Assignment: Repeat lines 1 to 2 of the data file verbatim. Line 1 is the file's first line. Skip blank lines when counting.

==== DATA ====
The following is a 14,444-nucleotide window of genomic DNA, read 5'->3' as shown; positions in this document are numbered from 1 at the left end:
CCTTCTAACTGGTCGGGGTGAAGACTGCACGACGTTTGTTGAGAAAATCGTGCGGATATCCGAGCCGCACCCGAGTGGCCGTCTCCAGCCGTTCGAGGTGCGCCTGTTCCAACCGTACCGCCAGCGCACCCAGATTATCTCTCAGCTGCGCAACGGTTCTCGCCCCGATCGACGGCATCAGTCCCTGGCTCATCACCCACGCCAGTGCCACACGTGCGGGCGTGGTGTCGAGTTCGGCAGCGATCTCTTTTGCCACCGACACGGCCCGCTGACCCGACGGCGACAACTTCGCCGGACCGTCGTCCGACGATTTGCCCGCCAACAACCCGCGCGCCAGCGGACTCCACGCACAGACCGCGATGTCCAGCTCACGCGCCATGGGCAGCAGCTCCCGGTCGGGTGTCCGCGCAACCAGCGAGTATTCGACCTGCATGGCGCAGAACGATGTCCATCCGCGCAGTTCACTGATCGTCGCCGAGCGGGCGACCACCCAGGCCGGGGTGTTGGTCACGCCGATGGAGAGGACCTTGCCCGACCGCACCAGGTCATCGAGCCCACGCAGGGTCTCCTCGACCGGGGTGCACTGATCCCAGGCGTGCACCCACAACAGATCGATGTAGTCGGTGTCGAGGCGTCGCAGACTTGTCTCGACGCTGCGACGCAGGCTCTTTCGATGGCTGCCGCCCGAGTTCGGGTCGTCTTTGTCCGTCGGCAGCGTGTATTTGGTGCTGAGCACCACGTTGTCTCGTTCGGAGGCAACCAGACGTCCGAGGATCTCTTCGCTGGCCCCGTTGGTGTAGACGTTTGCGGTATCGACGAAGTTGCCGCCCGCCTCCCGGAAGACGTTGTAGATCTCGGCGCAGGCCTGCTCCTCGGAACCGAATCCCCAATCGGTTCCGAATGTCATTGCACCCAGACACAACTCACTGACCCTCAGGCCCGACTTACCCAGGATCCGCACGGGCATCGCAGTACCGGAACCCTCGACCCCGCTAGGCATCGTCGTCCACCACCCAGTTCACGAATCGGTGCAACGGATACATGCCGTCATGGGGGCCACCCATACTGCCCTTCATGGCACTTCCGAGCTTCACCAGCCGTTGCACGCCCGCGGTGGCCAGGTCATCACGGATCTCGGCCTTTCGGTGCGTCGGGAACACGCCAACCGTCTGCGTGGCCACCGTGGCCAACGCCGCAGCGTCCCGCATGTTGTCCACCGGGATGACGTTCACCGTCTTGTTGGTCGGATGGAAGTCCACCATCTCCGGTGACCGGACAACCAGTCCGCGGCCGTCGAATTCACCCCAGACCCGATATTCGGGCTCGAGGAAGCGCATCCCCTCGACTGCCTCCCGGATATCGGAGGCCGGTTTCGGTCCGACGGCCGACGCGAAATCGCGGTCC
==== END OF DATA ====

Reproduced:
The following is a 14,444-nucleotide window of genomic DNA, read 5'->3' as shown; positions in this document are numbered from 1 at the left end:
CCTTCTAACTGGTCGGGGTGAAGACTGCACGACGTTTGTTGAGAAAATCGTGCGGATATCCGAGCCGCACCCGAGTGGCCGTCTCCAGCCGTTCGAGGTGCGCCTGTTCCAACCGTACCGCCAGCGCACCCAGATTATCTCTCAGCTGCGCAACGGTTCTCGCCCCGATCGACGGCATCAGTCCCTGGCTCATCACCCACGCCAGTGCCACACGTGCGGGCGTGGTGTCGAGTTCGGCAGCGATCTCTTTTGCCACCGACACGGCCCGCTGACCCGACGGCGACAACTTCGCCGGACCGTCGTCCGACGATTTGCCCGCCAACAACCCGCGCGCCAGCGGACTCCACGCACAGACCGCGATGTCCAGCTCACGCGCCATGGGCAGCAGCTCCCGGTCGGGTGTCCGCGCAACCAGCGAGTATTCGACCTGCATGGCGCAGAACGATGTCCATCCGCGCAGTTCACTGATCGTCGCCGAGCGGGCGACCACCCAGGCCGGGGTGTTGGTCACGCCGATGGAGAGGACCTTGCCCGACCGCACCAGGTCATCGAGCCCACGCAGGGTCTCCTCGACCGGGGTGCACTGATCCCAGGCGTGCACCCACAACAGATCGATGTAGTCGGTGTCGAGGCGTCGCAGACTTGTCTCGACGCTGCGACGCAGGCTCTTTCGATGGCTGCCGCCCGAGTTCGGGTCGTCTTTGTCCGTCGGCAGCGTGTATTTGGTGCTGAGCACCACGTTGTCTCGTTCGGAGGCAACCAGACGTCCGAGGATCTCTTCGCTGGCCCCGTTGGTGTAGACGTTTGCGGTATCGACGAAGTTGCCGCCCGCCTCCCGGAAGACGTTGTAGATCTCGGCGCAGGCCTGCTCCTCGGAACCGAATCCCCAATCGGTTCCGAATGTCATTGCACCCAGACACAACTCACTGACCCTCAGGCCCGACTTACCCAGGATCCGCACGGGCATCGCAGTACCGGAACCCTCGACCCCGCTAGGCATCGTCGTCCACCACCCAGTTCACGAATCGGTGCAACGGATACATGCCGTCATGGGGGCCACCCATACTGCCCTTCATGGCACTTCCGAGCTTCACCAGCCGTTGCACGCCCGCGGTGGCCAGGTCATCACGGATCTCGGCCTTTCGGTGCGTCGGGAACACGCCAACCGTCTGCGTGGCCACCGTGGCCAACGCCGCAGCGTCCCGCATGTTGTCCACCGGGATGACGTTCACCGTCTTGTTGGTCGGATGGAAGTCCACCATCTCCGGTGACCGGACAACCAGTCCGCGGCCGTCGAATTCACCCCAGACCCGATATTCGGGCTCGAGGAAGCGCATCCCCTCGACTGCCTCCCGGATATCGGAGGCCGGTTTCGGTCCGACGGCCGACGCGAAATCGCGGTCC